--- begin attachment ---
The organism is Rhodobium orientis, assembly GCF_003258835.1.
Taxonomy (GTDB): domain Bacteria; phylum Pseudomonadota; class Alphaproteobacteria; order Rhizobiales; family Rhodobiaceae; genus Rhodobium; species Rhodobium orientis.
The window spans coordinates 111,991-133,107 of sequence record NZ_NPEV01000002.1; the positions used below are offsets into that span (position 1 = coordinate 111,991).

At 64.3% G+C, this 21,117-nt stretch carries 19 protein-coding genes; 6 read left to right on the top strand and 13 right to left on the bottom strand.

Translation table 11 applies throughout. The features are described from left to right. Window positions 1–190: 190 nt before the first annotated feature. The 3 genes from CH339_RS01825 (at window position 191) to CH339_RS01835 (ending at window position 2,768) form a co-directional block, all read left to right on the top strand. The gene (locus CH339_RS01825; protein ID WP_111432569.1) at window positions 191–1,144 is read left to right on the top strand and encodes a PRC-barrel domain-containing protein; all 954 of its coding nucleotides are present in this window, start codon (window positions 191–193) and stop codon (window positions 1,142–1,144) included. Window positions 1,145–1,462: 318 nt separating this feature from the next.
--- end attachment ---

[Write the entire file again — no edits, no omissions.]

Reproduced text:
The organism is Rhodobium orientis, assembly GCF_003258835.1.
Taxonomy (GTDB): domain Bacteria; phylum Pseudomonadota; class Alphaproteobacteria; order Rhizobiales; family Rhodobiaceae; genus Rhodobium; species Rhodobium orientis.
The window spans coordinates 111,991-133,107 of sequence record NZ_NPEV01000002.1; the positions used below are offsets into that span (position 1 = coordinate 111,991).

At 64.3% G+C, this 21,117-nt stretch carries 19 protein-coding genes; 6 read left to right on the top strand and 13 right to left on the bottom strand.

Translation table 11 applies throughout. The features are described from left to right. Window positions 1–190: 190 nt before the first annotated feature. The 3 genes from CH339_RS01825 (at window position 191) to CH339_RS01835 (ending at window position 2,768) form a co-directional block, all read left to right on the top strand. The gene (locus CH339_RS01825; protein ID WP_111432569.1) at window positions 191–1,144 is read left to right on the top strand and encodes a PRC-barrel domain-containing protein; all 954 of its coding nucleotides are present in this window, start codon (window positions 191–193) and stop codon (window positions 1,142–1,144) included. Window positions 1,145–1,462: 318 nt separating this feature from the next.